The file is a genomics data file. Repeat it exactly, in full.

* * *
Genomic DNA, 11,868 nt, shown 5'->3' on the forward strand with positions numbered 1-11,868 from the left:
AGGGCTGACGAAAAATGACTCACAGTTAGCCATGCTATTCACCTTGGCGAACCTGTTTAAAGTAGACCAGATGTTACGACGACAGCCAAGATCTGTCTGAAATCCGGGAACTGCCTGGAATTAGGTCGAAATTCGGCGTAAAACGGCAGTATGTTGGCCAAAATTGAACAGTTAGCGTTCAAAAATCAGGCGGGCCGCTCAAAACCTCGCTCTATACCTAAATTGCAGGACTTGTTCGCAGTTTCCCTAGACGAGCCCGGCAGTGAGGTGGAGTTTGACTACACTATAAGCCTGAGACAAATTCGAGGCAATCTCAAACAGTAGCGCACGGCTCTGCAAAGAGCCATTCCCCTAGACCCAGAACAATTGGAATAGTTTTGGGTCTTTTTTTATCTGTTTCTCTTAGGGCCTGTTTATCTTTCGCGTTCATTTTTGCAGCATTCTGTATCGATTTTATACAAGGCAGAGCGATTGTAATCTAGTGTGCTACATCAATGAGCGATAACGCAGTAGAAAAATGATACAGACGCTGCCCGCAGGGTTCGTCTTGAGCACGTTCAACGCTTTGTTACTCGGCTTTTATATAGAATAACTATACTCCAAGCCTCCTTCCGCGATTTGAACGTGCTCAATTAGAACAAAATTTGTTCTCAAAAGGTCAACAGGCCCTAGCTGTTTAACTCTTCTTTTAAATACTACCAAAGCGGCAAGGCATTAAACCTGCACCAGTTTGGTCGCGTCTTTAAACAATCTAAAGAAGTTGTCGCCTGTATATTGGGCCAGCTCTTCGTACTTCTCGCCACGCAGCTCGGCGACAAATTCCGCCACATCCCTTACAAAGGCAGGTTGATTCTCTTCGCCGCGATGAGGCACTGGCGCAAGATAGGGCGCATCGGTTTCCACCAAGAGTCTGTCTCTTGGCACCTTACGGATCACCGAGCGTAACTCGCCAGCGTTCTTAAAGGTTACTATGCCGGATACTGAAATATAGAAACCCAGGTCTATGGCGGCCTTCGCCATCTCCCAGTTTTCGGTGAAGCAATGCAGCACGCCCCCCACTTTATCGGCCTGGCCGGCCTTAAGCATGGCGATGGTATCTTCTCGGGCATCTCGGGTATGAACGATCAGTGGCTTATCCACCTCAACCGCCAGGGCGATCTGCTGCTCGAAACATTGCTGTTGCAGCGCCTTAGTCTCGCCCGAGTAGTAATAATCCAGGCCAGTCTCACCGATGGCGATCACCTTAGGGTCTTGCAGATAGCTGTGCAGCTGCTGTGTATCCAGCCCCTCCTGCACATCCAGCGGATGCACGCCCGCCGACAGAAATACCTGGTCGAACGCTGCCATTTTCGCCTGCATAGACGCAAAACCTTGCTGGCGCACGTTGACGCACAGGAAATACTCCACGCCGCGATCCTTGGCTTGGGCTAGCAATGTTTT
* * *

Genomic DNA, 11,868 nt, shown 5'->3' on the forward strand with positions numbered 1-11,868 from the left:
AGGGCTGACGAAAAATGACTCACAGTTAGCCATGCTATTCACCTTGGCGAACCTGTTTAAAGTAGACCAGATGTTACGACGACAGCCAAGATCTGTCTGAAATCCGGGAACTGCCTGGAATTAGGTCGAAATTCGGCGTAAAACGGCAGTATGTTGGCCAAAATTGAACAGTTAGCGTTCAAAAATCAGGCGGGCCGCTCAAAACCTCGCTCTATACCTAAATTGCAGGACTTGTTCGCAGTTTCCCTAGACGAGCCCGGCAGTGAGGTGGAGTTTGACTACACTATAAGCCTGAGACAAATTCGAGGCAATCTCAAACAGTAGCGCACGGCTCTGCAAAGAGCCATTCCCCTAGACCCAGAACAATTGGAATAGTTTTGGGTCTTTTTTTATCTGTTTCTCTTAGGGCCTGTTTATCTTTCGCGTTCATTTTTGCAGCATTCTGTATCGATTTTATACAAGGCAGAGCGATTGTAATCTAGTGTGCTACATCAATGAGCGATAACGCAGTAGAAAAATGATACAGACGCTGCCCGCAGGGTTCGTCTTGAGCACGTTCAACGCTTTGTTACTCGGCTTTTATATAGAATAACTATACTCCAAGCCTCCTTCCGCGATTTGAACGTGCTCAATTAGAACAAAATTTGTTCTCAAAAGGTCAACAGGCCCTAGCTGTTTAACTCTTCTTTTAAATACTACCAAAGCGGCAAGGCATTAAACCTGCACCAGTTTGGTCGCGTCTTTAAACAATCTAAAGAAGTTGTCGCCTGTATATTGGGCCAGCTCTTCGTACTTCTCGCCACGCAGCTCGGCGACAAATTCCGCCACATCCCTTACAAAGGCAGGTTGATTCTCTTCGCCGCGATGAGGCACTGGCGCAAGATAGGGCGCATCGGTTTCCACCAAGAGTCTGTCTCTTGGCACCTTACGGATCACCGAGCGTAACTCGCCAGCGTTCTTAAAGGTTACTATGCCGGATACTGAAATATAGAAACCCAGGTCTATGGCGGCCTTCGCCATCTCCCAGTTTTCGGTGAAGCAATGCAGCACGCCCCCCACTTTATCGGCCTGGCCGGCCTTAAGCATGGCGATGGTATCTTCTCGGGCATCTCGGGTATGAACGATCAGTGGCTTATCCACCTCAACCGCCAGGGCGATCTGCTGCTCGAAACATTGCTGTTGCAGCGCCTTAGTCTCGCCCGAGTAGTAATAATCCAGGCCAGTCTCACCGATGGCGATCACCTTAGGGTCTTGCAGATAGCTGTGCAGCTGCTGTGTATCCAGCCCCTCCTGCACATCCAGCGGATGCACGCCCGCCGACAGAAATACCTGGTCGAACGCTGCCATTTTCGCCTGCATAGACGCAAAACCTTGCTGGCGCACGTTGACGCACAGGAAATACTCCACGCCGCGATCCTTGGCTTGGGCTAGCAATGTTTT